[ We decided to start putting some older gfx related articles from various old but now dead diskmags(if possible, with their authors permission of course). The main reason for this, is that it's a great pity that so many good and interesting articles end up forgotten forever.Older articles show a bit of a scene history.They can show us how graphicians were doing back then, describe old trends, happenings and even drawing techniques as well as the usual scenish gossip from the old days.Furthermore, many topics of old articles are just as actual today as they were back then.I'm sure that many of you will find these articles interesting, entertaining and even nostalgic.If you have some older gfx releated articles please feel free to mail them to us ]

The following article was originally written for RAW 10(1996), now dead but once one of the most popular Amiga disk-mags.

[ please note that all reprints are always framed like below ]

The Many Facets Of Rendering

by Sumaleth/Pearl

Raytracing's (or "rendering" for a more general term) impact on the demo scene has been nothing if not remarkably quiet. For something which is beginning to rock the movie and gaming worlds, it's truely surprising just how unremarkable it's entrance into the scene has been. RAW9 took some candid thoughts on the matter, but an indepth look into this antiphenominon may disclose some probable reasons.

There is absolutely no doubt that rendering has huge potential. Anyone who has seen the likes of Toy Story, Jurassic Park, The Mask and even Batman Forever (how many people spotted the CGI Batman without being told?) will know that rendering can give truely spectacular results. But the first question we must ask, and the first of out possible "reasons"; is this sort of imagery useful in demos?

Graphics (gfx) in demos has always been divided into two easily identifiable catagories; hand drawn bitmap images, and routine effects.
Rendering is competing with the former of these two possibilities, so to have a chance at being useful, any rendered image needs to be as imppressive as any good hand drawn image.
And we see right away here that rendering has a problem. There is no dismissing the fact that rendering CAN produce equally stunning images, but the work required is far greater. Simple geometry placed on a black background and rendered with full reflections makes a nice picture, but it's never, EVER going to compete with a lovely hand crafted bitmap image.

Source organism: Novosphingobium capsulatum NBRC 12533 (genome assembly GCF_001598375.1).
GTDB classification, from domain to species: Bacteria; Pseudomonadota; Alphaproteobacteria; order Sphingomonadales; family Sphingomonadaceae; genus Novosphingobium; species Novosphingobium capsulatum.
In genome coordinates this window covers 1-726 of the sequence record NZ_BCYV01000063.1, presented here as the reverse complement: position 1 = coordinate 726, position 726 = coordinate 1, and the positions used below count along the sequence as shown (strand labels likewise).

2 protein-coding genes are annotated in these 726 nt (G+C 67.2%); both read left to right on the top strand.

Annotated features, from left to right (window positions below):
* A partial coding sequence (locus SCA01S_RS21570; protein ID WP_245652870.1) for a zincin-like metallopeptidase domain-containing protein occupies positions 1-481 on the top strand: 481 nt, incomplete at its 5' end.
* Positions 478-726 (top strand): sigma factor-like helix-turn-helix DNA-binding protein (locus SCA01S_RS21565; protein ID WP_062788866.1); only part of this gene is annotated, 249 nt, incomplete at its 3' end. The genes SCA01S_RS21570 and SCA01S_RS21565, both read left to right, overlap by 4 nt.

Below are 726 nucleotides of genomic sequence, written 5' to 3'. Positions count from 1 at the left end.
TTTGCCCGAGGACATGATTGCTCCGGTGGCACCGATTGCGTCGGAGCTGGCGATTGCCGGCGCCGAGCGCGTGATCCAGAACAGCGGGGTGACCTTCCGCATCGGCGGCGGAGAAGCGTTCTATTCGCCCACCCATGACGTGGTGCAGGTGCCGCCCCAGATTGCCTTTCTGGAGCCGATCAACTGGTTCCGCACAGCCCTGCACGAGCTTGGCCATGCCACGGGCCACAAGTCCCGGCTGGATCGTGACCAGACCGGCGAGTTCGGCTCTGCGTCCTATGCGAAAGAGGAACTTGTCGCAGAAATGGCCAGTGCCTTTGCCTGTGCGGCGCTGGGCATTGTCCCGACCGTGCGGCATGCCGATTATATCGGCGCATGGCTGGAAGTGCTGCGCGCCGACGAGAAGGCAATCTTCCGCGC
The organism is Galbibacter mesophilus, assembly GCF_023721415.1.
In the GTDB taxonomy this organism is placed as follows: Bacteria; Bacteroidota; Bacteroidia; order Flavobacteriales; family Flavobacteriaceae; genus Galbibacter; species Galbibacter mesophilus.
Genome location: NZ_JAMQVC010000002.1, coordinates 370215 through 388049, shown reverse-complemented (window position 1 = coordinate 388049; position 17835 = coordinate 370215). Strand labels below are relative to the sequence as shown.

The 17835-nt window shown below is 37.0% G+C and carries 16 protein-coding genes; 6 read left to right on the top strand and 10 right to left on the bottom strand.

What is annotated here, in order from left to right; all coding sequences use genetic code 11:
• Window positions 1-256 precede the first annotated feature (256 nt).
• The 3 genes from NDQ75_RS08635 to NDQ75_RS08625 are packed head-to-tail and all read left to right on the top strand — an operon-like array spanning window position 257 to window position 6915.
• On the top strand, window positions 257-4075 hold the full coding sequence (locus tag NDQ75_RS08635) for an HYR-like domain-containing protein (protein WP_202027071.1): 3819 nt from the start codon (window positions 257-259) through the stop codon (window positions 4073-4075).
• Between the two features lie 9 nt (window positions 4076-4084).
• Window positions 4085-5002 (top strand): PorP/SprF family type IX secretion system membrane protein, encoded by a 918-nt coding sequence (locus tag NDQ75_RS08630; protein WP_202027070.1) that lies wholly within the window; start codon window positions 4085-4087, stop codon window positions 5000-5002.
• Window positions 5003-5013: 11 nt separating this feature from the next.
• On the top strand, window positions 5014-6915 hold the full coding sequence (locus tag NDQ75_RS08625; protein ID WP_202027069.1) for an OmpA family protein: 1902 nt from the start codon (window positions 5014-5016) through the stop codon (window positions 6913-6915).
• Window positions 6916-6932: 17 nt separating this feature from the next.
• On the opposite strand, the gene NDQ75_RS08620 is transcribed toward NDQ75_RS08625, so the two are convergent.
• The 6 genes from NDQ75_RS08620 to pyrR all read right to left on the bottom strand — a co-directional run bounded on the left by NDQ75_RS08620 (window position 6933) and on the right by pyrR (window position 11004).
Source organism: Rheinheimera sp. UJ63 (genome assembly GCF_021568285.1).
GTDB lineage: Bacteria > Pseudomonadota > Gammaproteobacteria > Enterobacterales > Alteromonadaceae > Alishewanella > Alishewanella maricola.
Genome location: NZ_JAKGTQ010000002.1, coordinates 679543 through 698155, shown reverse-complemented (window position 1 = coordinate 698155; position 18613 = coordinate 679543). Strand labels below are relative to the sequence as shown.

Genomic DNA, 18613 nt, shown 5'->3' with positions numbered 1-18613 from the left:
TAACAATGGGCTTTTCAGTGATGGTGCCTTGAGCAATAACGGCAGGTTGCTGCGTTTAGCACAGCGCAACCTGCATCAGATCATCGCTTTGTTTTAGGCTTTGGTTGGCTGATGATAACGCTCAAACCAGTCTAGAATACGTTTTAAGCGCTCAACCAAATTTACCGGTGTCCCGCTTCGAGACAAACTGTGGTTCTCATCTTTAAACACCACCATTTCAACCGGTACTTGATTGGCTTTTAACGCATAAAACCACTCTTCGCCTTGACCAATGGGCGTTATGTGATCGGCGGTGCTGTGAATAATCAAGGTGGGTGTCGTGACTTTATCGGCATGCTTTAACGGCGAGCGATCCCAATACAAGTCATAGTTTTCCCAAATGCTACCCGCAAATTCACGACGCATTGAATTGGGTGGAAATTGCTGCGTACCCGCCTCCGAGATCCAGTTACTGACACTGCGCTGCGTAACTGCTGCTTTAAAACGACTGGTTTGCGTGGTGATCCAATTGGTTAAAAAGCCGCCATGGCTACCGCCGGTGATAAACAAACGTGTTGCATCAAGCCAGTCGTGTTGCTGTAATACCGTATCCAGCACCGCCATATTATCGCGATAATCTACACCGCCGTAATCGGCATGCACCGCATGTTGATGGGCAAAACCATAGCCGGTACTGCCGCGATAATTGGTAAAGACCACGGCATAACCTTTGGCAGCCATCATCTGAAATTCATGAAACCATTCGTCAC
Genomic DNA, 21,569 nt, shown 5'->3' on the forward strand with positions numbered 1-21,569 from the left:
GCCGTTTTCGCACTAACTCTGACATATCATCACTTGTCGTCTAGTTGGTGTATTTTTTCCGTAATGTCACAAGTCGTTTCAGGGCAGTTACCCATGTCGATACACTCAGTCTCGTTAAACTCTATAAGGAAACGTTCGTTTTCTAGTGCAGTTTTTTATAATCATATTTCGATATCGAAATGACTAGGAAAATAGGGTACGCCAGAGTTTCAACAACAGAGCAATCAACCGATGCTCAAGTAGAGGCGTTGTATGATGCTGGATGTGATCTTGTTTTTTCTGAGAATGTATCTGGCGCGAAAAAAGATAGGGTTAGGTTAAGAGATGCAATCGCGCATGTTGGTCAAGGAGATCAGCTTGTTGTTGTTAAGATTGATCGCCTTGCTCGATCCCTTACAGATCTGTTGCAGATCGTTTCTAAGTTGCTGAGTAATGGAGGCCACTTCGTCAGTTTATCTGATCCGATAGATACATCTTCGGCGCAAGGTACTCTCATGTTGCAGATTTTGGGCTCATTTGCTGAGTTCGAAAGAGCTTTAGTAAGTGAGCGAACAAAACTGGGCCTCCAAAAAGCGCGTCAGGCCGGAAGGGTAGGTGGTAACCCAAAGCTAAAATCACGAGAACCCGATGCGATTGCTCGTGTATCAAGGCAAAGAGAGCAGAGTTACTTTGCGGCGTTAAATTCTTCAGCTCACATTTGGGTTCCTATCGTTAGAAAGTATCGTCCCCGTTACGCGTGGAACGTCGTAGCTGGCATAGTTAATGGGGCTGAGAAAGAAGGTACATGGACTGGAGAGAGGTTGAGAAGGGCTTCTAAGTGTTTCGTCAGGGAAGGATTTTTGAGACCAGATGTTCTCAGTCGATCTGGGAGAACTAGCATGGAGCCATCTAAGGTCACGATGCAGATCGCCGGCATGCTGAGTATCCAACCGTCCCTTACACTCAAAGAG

To do the rendering genre justice means the artist needs to think way beyond "cliche" images into the field of photorealism. Imagine, for a second, that one of the movie frames from Toy Story was entered into the gfx competition at The Part 95. Toy Story is an example of "good" rendering, so it's not hard to see now why scene-style rendered images don't do well in gfx comps.

So here we have what may be considered possible reason number two; artists who use rendering for scene gfx are inexperienced or have no vision of what makes a good image.
Since rendering is very easy, there's probably quite a lot of users out there who honestly don't have the "artists touch" to make good use of the medium. While this is true for all forms of art, it's particularly evident in the rendering field, and this thought is backed up by the endless "mirror sphere on checkerboard" images which everyone seems to produce. Thats not to say they'll never learn - everything can be learnt - but it's still a problem, at least until the scene gains rendering experience.
Unfortunately, during this learning period, the output from an unexperienced render artist can be huge (as mentioned previously, it's not difficult to place a few objects in a scene and press render), and so the demo scene is subsequently flooded with primatively rendered logos and basic images. This, we can probably assume, is why rendering has such a bad name in the demo scene at this time.
But to an experienced artist who is playing with rendering for the first time, another interesting problem arises. Rendering has no "middle quality". Thats is, any rendered image tends to be either very basic, or very good, and the difference between the two seems to be base largely on how much you know, and how much you don't know.

There are so many tricks to learn which help produce a good image. But more important than any rendering tricks is the ability to see deep into what you are producing.
In movie credits, we always see the "producer" credit right at the top, but how many people know exactly what he does? Basically, it's his job to make the movie look as good as possible. A good producer has the ability to look at anything and instantly recognise it's failings, it's strong points, and most importantly, where it can be improved.